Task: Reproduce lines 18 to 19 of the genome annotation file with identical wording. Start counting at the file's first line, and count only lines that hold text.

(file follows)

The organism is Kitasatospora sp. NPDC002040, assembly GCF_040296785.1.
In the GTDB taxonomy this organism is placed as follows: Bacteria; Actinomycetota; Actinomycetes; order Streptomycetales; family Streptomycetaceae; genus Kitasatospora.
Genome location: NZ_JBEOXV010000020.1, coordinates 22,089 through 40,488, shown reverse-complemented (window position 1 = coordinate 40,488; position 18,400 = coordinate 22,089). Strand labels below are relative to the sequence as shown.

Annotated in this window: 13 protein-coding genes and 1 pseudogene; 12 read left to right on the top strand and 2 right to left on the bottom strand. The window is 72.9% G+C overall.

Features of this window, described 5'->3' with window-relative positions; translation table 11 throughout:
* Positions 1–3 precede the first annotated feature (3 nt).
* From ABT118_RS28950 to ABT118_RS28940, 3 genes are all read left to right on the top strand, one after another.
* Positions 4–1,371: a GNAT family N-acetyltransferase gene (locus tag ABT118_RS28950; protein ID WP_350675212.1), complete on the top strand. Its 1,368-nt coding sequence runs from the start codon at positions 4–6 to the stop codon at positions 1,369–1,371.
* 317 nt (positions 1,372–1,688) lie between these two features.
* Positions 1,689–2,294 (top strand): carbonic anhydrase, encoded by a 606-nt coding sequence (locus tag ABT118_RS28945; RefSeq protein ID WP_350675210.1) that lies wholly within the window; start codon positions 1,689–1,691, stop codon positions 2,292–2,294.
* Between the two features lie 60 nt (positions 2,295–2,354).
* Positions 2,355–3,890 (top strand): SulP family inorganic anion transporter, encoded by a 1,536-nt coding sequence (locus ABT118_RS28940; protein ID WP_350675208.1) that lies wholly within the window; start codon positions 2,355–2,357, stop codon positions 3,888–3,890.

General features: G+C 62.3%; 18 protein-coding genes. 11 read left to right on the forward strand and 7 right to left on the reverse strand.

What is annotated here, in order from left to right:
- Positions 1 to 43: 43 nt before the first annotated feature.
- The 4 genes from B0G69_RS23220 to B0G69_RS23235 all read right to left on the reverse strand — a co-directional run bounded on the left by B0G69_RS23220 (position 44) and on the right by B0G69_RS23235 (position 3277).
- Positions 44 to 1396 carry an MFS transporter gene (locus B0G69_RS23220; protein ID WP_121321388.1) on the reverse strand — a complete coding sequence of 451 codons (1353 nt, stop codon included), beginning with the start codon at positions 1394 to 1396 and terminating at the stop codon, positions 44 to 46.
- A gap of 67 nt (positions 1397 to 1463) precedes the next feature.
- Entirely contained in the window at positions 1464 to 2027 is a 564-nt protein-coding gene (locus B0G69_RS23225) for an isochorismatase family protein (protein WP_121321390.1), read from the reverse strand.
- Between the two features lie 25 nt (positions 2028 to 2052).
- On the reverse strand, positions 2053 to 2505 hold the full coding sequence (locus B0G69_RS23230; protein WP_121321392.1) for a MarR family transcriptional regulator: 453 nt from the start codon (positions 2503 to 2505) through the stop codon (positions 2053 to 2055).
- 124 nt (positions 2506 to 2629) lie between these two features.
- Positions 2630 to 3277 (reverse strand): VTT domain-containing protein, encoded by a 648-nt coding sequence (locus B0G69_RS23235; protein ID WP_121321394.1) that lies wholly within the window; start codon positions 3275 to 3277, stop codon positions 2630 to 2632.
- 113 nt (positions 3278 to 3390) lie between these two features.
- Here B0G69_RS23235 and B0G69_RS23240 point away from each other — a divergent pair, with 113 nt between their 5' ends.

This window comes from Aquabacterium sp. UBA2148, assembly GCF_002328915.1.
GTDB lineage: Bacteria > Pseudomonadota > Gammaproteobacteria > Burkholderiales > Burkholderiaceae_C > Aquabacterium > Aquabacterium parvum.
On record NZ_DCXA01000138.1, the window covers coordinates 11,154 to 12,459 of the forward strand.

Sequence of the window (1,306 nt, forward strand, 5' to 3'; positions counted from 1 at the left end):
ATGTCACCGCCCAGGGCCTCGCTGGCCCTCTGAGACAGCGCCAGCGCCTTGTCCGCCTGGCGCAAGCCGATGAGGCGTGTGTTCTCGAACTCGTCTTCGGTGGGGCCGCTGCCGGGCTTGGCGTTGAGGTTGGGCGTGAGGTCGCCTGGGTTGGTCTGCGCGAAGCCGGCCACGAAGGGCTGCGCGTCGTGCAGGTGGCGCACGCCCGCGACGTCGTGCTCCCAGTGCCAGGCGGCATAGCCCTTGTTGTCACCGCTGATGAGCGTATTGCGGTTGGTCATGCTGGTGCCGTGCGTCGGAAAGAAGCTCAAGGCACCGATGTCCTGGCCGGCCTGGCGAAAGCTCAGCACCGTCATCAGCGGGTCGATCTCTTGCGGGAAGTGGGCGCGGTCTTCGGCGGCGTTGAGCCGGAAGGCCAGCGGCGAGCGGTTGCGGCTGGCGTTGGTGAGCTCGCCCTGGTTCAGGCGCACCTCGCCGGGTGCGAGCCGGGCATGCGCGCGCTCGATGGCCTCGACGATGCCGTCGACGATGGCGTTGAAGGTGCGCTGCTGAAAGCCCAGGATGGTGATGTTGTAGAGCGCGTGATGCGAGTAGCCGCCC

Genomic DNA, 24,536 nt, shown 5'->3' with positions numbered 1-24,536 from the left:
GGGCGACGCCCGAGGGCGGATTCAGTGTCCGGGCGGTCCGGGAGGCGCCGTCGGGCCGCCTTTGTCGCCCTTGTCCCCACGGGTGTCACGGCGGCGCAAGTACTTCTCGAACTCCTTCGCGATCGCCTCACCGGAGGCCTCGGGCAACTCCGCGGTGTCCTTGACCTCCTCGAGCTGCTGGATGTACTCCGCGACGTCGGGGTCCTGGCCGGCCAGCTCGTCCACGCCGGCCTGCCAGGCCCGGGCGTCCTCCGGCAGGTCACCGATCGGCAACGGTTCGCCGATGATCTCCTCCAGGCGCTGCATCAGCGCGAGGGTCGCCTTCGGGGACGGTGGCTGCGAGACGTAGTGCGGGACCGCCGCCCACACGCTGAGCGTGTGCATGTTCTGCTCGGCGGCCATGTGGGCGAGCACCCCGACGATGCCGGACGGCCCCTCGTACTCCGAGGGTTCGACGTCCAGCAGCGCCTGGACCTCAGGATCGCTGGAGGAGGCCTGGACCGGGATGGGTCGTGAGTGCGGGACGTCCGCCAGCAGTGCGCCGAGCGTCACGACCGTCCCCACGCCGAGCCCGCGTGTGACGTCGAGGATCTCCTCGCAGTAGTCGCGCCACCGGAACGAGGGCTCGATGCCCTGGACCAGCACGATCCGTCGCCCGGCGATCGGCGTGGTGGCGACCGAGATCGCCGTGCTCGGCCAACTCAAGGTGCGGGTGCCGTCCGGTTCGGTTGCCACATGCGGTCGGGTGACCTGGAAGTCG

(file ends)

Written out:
- A gap of 67 nt (positions 1397 to 1463) precedes the next feature.
- Entirely contained in the window at positions 1464 to 2027 is a 564-nt protein-coding gene (locus B0G69_RS23225) for an isochorismatase family protein (protein WP_121321390.1), read from the reverse strand.